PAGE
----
Emails obtained from an elected union representative of Colorado’s Jefferson County Education Association (JCEA) show that the union representative was urging teachers to participate in “sickouts” to protest the decision of a new conservative-led school board to move to a merit pay system.
As Todd Shepherd of The Complete Colorado reports, an email dated September 10th, sent by Lynee Zajac Beck, a science teacher at JeffCo’s 21st Century Virtual Academy, states, “Sick Out planned for Friday Aug 19 [sic]. The board just announced they are going to vote on the pay scales at next week’s meeting – the 18th.”
“It’s up to us to spread the word – we must stop work on Friday the 19th – and let the community know why,” the email read. “JCEA supports a sick out but they can’t officially organize one. It’s up to us!”
Shepherd states that Beck later sent out another message correcting the date of action as September 19th. It was on that Friday that the district closed both Standley Lake and Conifer High Schools due to large numbers of teachers calling in sick.
As Breitbart News has reported, protesting students and media accounts attributed the unrest in the school district to a proposal by a JeffCo Board of Education member for a review of the College Board’s new AP U.S. History (APUSH) framework. Students later revealed in a video produced by JeffCoTruth.org that their teachers told them they were upset about not getting the raises they thought they deserved.
Shepherd writes that the staff of JeffCo’s 21st Century Virtual Academy, which offers full-time and part-time online learning options, are covered by the collective bargaining agreement and are eligible for JCEA membership, though these teachers typically work at home and communicate with students via the Internet.
At an NEA convention in July, Colorado Education Association (CEA) President Kerrie Dallman referred to the JeffCo school district as one of three in her state in which the teachers’ union was “working against hostile school boards.”
“I also want to say thank you to the staff and leaders from the 18 states around the country who were sending in 48 staff under the NEA shared staffing agreement to help with the crisis in our largest local, Jefferson County,” Dallman continued. “These staff will join our leaders and staff to conduct member to member home visits later this month.”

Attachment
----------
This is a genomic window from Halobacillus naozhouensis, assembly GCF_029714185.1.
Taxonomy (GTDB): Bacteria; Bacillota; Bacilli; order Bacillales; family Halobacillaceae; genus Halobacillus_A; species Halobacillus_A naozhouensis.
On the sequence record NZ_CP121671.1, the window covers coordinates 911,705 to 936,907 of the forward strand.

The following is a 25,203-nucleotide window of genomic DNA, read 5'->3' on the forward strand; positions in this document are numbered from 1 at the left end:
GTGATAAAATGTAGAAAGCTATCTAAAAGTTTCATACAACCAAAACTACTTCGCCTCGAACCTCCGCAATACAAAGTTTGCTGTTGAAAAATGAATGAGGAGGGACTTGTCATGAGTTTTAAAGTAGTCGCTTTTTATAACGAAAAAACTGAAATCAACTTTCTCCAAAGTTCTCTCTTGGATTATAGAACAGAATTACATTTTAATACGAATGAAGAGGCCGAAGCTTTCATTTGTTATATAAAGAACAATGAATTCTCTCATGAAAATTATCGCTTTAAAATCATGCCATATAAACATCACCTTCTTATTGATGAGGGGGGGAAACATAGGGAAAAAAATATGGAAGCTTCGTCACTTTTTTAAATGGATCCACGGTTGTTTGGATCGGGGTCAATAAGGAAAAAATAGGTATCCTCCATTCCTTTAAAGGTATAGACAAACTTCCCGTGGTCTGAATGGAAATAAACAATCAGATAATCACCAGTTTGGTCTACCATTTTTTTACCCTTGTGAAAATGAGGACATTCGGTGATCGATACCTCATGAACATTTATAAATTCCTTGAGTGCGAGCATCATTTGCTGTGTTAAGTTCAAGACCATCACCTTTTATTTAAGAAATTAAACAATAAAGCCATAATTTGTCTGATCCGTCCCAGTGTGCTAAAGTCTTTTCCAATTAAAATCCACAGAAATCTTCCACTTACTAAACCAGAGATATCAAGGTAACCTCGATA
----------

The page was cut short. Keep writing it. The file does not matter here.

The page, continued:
John Ford, president of JCEA, told 9News he thinks it’s “awesome that students understand and recognize their First Amendment rights and they’re taking action.”
“Trying to create a board that in some ways purifies our curriculum is a little bit concerning and somewhat chilling,” Ford said.
Ford, however, continues to deny the sickouts were “organized” by JCEA. As Chalkbeat Colorado reports:
The Jefferson County Education Association today once again denied any role in the mass teacher absences.
“This was not organized by JCEA but we certainly understand the frustration our teachers and the entire community are experiencing when their school board majority are making decisions in secret, wasting taxpayer dollars, and disrespecting the community’s goals for their students,” said John Ford, president of the union, in a statement.
Journalist and teacher union expert Mike Antonucci observed at Intercepts that it may be “literally true” that the sickout was not organized by JCEA. Nonetheless, he said, “that doesn’t rule out a host of other possibilities.” He suggested the walkout could have been organized by CEA, by the NEA UniServ directors Dallman referred to in her NEA address in July, by teachers at the JeffCo high schools with JCEA approval, or by teachers at the high schools with JCEA knowledge of it with no intention to discourage it.
Shepherd observes that The Complete Colorado received an additional mid-September email message from a “self-proclaimed JCEA activist teacher at Golden High School writing ‘on behalf of our entire school.'” The email provided instructions for participation in a teacher walkout.
Additionally, the email indicated a plan for a sickout on Monday, September 22nd, but, in fact, Golden High School, along with Jefferson High School, was not shut down due to large teacher absences until one week later.
Test data collected by the Colorado Department of Education shows that more than 90 percent of Jefferson High School tenth graders are not proficient or above in math, and 62 percent are not proficient in reading.
Similarly, at Golden High School, 60 percent of tenth graders are not proficient or above in math, while 27 percent are not proficient in reading.